Last month was the warmest July in almost 140 years since records began being compiled, NASA’s Goddard Institute for Space Studies. According to the agency, the average global temperature was almost one degree Celsius higher than the average for July between 1951 and 1980. Radio Sputnik discussed th...
CARBON CAPTURE AND STORAGE
SHAKY CASE FOR SPENDING ON NEGATIVE EMISSIONS
Negative emissions may sound like the latest descent into climate-speak, but they are fast becoming a much talked about concept in the climate and energy discussion. In the second half of this century, reabsorbing and storing more CO2 from the earth’s atmosphere than is created through industrial activity is increasingly referred to as a crucial weapon for successfully combating climate change. Tobias Nielsen at Lund university, Sweden, shares his thoughts on the topic
The main technologies for achieving negative emissions are planting new areas with forest, reforestation of previously wooded areas, bioenergy with carbon capture and storage (BECCS) and biochar. The technologies are needed primarily for two reasons.
First, some emissions are almost impossible to eliminate, such as those from agriculture and aviation. Paddy fields for rice cultivation and cows will continue to emit methane, while passenger aircraft are unlikely to run on electric power or hydrogen any time soon.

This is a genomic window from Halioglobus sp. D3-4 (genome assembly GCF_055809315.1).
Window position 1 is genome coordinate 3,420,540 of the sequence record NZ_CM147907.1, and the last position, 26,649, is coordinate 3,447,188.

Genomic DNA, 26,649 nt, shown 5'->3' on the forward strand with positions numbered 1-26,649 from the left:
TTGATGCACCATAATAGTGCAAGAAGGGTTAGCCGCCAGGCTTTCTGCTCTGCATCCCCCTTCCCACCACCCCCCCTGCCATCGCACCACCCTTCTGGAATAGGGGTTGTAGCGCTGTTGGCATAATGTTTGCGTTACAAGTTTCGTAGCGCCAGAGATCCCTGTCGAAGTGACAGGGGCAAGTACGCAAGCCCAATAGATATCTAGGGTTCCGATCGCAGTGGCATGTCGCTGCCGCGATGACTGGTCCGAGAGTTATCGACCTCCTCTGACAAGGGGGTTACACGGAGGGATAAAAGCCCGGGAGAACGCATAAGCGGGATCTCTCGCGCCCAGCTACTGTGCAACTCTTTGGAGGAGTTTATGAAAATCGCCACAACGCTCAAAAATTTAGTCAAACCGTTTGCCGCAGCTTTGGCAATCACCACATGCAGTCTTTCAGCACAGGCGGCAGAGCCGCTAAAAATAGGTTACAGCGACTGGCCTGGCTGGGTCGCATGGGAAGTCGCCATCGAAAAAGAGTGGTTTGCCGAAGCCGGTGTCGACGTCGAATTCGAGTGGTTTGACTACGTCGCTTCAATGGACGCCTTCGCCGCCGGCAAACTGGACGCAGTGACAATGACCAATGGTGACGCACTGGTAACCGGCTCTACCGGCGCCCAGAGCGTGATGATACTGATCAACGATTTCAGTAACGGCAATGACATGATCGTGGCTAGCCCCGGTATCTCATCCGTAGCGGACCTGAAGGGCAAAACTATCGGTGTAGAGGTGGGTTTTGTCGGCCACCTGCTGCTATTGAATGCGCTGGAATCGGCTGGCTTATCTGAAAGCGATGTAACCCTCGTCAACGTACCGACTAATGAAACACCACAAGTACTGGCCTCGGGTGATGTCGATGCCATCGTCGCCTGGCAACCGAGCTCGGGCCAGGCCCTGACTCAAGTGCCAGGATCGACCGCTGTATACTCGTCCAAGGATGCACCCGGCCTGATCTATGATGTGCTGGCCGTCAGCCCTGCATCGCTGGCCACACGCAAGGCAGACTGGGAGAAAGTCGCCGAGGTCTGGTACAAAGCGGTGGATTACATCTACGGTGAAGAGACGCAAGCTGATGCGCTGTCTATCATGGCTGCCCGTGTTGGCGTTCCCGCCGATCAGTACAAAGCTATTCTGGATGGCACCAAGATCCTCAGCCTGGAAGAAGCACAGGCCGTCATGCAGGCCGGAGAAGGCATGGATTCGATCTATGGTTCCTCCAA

Second, proponents argue that negative emissions technology must be brought into play to compensate for the slow pace of conventional mitigation measures. Under the 2015 Paris climate agreement, countries aim to put in place pathways that can lead to so-called net-zero carbon emissions by 2050. In other words, carbon released during anthropological activity needs to be balanced by removing an equivalent volume of carbon from the earth’s atmosphere. Many national scenarios for reaching net-zero emissions and projections by the Intergovernmental Panel on Climate Change (IPCC) rely heavily on negative emission technologies.
Negative emissions is shorthand for the removal of carbon from the earth’s atmosphere, mainly through photosynthesis. In theory, the captured emissions are stored in plants on land, underground or absorbed in oceans. Achieving negative emissions has the potential to bridge the likely “emissions gap” to full decarbonisation should conventional mitigation efforts falter. The big question, however, is whether pursuing negative emissions will be a vital tool, or a dangerous distraction.